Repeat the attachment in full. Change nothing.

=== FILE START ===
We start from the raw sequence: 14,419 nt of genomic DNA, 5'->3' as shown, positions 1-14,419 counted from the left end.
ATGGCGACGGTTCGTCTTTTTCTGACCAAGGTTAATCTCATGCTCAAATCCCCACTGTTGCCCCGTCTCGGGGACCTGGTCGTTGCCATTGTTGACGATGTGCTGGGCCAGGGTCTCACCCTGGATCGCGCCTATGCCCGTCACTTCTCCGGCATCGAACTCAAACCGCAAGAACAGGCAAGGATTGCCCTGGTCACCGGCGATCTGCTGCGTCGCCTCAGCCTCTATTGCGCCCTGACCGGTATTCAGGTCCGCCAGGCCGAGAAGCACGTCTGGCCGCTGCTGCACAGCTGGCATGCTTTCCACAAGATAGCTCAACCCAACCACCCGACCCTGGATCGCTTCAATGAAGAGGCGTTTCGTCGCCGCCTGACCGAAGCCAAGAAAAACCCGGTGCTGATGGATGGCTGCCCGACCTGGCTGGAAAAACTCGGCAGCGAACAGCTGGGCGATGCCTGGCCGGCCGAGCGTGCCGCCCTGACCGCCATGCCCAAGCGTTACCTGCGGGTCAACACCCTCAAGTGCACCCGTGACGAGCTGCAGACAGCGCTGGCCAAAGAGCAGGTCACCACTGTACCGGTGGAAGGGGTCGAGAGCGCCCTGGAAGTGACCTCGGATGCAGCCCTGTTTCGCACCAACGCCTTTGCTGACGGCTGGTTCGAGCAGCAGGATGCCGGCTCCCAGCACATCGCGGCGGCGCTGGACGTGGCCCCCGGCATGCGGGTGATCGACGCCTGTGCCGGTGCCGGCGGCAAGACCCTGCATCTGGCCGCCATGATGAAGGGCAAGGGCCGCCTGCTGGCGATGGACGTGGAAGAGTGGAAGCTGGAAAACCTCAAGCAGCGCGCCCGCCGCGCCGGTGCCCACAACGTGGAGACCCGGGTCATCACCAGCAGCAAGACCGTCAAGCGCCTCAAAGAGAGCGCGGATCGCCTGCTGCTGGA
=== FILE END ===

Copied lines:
We start from the raw sequence: 14,419 nt of genomic DNA, 5'->3' as shown, positions 1-14,419 counted from the left end.
ATGGCGACGGTTCGTCTTTTTCTGACCAAGGTTAATCTCATGCTCAAATCCCCACTGTTGCCCCGTCTCGGGGACCTGGTCGTTGCCATTGTTGACGATGTGCTGGGCCAGGGTCTCACCCTGGATCGCGCCTATGCCCGTCACTTCTCCGGCATCGAACTCAAACCGCAAGAACAGGCAAGGATTGCCCTGGTCACCGGCGATCTGCTGCGTCGCCTCAGCCTCTATTGCGCCCTGACCGGTATTCAGGTCCGCCAGGCCGAGAAGCACGTCTGGCCGCTGCTGCACAGCTGGCATGCTTTCCACAAGATAGCTCAACCCAACCACCCGACCCTGGATCGCTTCAATGAAGAGGCGTTTCGTCGCCGCCTGACCGAAGCCAAGAAAAACCCGGTGCTGATGGATGGCTGCCCGACCTGGCTGGAAAAACTCGGCAGCGAACAGCTGGGCGATGCCTGGCCGGCCGAGCGTGCCGCCCTGACCGCCATGCCCAAGCGTTACCTGCGGGTCAACACCCTCAAGTGCACCCGTGACGAGCTGCAGACAGCGCTGGCCAAAGAGCAGGTCACCACTGTACCGGTGGAAGGGGTCGAGAGCGCCCTGGAAGTGACCTCGGATGCAGCCCTGTTTCGCACCAACGCCTTTGCTGACGGCTGGTTCGAGCAGCAGGATGCCGGCTCCCAGCACATCGCGGCGGCGCTGGACGTGGCCCCCGGCATGCGGGTGATCGACGCCTGTGCCGGTGCCGGCGGCAAGACCCTGCATCTGGCCGCCATGATGAAGGGCAAGGGCCGCCTGCTGGCGATGGACGTGGAAGAGTGGAAGCTGGAAAACCTCAAGCAGCGCGCCCGCCGCGCCGGTGCCCACAACGTGGAGACCCGGGTCATCACCAGCAGCAAGACCGTCAAGCGCCTCAAAGAGAGCGCGGATCGCCTGCTGCTGGA